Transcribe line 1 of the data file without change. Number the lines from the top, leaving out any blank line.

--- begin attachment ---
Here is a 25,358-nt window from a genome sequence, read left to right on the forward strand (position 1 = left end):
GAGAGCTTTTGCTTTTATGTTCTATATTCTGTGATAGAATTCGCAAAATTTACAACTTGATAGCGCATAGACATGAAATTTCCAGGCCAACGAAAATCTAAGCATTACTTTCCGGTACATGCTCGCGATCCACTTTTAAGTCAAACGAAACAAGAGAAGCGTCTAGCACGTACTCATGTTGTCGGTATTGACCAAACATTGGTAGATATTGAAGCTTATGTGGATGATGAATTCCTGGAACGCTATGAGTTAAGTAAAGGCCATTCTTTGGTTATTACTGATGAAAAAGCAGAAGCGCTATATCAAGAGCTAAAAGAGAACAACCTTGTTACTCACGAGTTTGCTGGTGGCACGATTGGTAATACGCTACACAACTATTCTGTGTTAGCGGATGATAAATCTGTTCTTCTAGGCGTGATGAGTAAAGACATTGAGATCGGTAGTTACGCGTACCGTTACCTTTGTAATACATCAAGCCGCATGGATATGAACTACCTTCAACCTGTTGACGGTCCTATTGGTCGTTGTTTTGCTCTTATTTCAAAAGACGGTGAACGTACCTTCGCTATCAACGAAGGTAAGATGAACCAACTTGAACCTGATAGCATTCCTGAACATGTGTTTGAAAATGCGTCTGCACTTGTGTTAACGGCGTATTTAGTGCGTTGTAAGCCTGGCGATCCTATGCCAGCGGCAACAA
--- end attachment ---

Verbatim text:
Here is a 25,358-nt window from a genome sequence, read left to right on the forward strand (position 1 = left end):